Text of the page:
As a young lad among Pentecostals these words were quoted often:
“For I long to see you so that you, that I may impart unto you some spiritual gift, to the end you may be established…”
This is Romans 1.11 from the KJV. For Pentecostal readers familiar with Paul’s discussion of the charismata in 1 Corinthians this appears to be evidence that one person can transfer a spiritual gift to another person. So if person A has the gift of healing he can “impart” it to person B. Suddenly, person B has this gift of healing.
Now, it would be fair to mention that in some circles this passage was read to speak of an ability given to particularly amazing people. So if there was a traveling preacher who was considered to have prophetic abilities he may qualify, or a legendary missionary to Africa or the Philippians may qualify, because like the Apostle Paul they are exalted in the community.
I’m not sure that Paul is talking about giving people the spiritual gifts mentioned in 1 Corinthians though. The statement is vague enough to allow that interpretation, I suppose, but it seems to me that Paul explains himself. Let me know what you think of this:
Paul is telling the Christians in Rome that he desires to preach the Gospel in their midst and that he has tried to travel their direction (v. 13). He has heard positive reports about the community in Rome (v. 7) and this has motivated him to go to Rome himself. In going to Rome Paul hopes for two things:
(1) He wants to meet the church in Rome so that he can impart “some spiritual gift” to them (v. 13a).
(2) He wants to preach the Gospel in Rome creating new converts (v. 13b, 15)
The phrase ἵνα τι μεταδῶ χάρισμα ὑμῖν πνευματικὸν is vague. He wants to give a “gift” to the Romans (χάρισμα) that is “spiritual” (πνευματικὸν): language that does sound like 1 Corinthians. But is this meant to be a universal statement about sharing spiritual gifts like prophecy and healing? Well, the word translated “impart” or “give” is μεταδῶ, which does have the connotation of giving a bit of something you have to another, i.e., sharing something like bread or an extra garment from your wardrobe. So I can see where Pentecostals types derive their reading in that sense.
It is the following clarifying statement that leads me to think that their interpretation may be a misunderstanding. Paul describes what he means by “imparting” a “spiritual gift” in the next sentence. In v. 12 he writes, “now that is” (τοῦτο δέ ἐστιν) using the conjunction δέ in such a way that it leads me to read this as Paul’s own explanation of “spiritual gift”, which he describes as “mutual encouragement” or “encouragement together” (συμπαρακληθῆναι). The rest of v. 12 focuses upon the faith that Paul shares with the Romans. Since Paul is a Christian he will find encouragement from the Romans and the Romans will find encouragement from a visit by Paul—this is the spiritual gift.
Is it possible that Paul is presenting a principle of spiritual gift sharing for the church that this time happens to be the “gift of mutual encouragement”? Maybe, but I think it is safe to say that Paul’s definition of his own word limits exegetes who think they may have found some insight into Paul’s understanding of how one may receive a “spiritual gift”, like those mentioned in 1 Corinthians.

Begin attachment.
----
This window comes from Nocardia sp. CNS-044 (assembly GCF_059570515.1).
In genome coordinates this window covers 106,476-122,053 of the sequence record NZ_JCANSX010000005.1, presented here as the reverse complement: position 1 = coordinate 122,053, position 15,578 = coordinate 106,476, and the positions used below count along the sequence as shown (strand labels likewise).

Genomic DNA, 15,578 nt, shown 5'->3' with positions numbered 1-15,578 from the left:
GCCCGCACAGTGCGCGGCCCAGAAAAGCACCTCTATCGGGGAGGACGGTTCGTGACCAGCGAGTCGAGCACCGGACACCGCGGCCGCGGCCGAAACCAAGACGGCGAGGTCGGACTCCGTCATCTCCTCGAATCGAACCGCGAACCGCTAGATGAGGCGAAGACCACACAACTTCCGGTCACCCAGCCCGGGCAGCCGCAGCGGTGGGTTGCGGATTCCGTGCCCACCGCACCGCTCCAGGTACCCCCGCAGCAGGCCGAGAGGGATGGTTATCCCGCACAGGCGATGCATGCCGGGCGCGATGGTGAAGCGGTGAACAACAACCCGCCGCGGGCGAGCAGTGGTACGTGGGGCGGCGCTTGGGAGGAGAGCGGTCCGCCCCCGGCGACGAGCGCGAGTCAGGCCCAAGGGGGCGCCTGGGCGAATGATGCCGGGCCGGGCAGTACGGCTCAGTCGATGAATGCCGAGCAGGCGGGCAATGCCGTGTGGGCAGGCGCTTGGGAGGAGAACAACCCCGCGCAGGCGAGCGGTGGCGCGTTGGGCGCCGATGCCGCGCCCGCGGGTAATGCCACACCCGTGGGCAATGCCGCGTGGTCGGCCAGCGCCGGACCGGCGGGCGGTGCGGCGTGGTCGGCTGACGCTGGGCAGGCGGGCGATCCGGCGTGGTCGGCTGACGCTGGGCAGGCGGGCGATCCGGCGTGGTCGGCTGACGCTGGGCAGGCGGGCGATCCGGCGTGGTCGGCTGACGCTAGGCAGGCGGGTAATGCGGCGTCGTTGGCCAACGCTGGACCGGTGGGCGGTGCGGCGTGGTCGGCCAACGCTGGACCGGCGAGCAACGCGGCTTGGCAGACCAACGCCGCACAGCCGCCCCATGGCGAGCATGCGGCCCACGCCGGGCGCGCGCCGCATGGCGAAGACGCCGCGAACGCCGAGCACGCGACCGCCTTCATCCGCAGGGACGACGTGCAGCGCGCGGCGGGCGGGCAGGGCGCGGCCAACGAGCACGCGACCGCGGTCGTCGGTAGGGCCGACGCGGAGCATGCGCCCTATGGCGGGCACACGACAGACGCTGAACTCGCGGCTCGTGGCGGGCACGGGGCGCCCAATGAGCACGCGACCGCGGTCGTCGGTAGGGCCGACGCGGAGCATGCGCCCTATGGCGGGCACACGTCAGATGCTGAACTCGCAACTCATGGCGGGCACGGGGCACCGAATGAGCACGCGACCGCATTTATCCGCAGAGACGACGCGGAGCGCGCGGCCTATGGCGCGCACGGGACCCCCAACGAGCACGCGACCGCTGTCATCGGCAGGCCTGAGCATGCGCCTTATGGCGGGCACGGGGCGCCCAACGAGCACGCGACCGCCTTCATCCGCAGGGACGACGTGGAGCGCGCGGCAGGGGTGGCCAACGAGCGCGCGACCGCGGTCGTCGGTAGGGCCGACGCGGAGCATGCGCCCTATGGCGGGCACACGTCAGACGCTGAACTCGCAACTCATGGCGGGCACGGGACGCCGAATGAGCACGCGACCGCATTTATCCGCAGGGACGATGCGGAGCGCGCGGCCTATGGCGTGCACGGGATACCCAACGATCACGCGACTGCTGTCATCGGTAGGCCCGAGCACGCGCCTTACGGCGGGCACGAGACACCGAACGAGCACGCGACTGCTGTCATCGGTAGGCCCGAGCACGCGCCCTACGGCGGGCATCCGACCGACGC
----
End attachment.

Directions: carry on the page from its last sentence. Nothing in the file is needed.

Thought? How do you read this passage?
What do you think about 2 Corinthians 1:15 as something similar to what you’re saying?
I think 2 Cor 1.15 has the same idea. It seems like Paul is saying that his apostolic visit would have “blessed” the Corinthians had he made another trip through town. In v. 16 (though less optimistic than as regards Rome) he seems to present the possibility that Corinth may bless him in return, specifically by helping him on his journey to Judea.
I think you’re right that Paul is not referring to spiritual gifts as in 1 Cor. Walt Russell talks about how this verse is a bookend to the section near the end of Romans and proposes that spiritual gift should be viewed in conjunction with the financial gift that Paul hoped to collect. You can watch it here at the 13:00 mark or straight to the point around the 51:00 mark.
The other thing is that Paul may not be sharing the gospel for new converts necessarily but rather in opposition to the false teaching that the gospel was to be kept hidden. See my thoughts here:
In the early part of this letter he talks about the church in Rome’s faithfulness being proclaimed everywhere. Now, I’m sure that this is from one church to another, but that doesn’t seem to present the picture of a church that thinks the Gospel is secret knowledge. I don’t see that in Romans.
I don’t know that I would equate “faithfullness” and the “gospel” as identical. Even so, by Paul saying that it is proclaimed everywher, implies that someone (false teacher) was saying that it wasn’t and I can see that tying into the secret knowledge. I don’t mean to press the matter too much. You may very well be right. I haven’t examined Romans that closely in relation to the secret knowledge idea.
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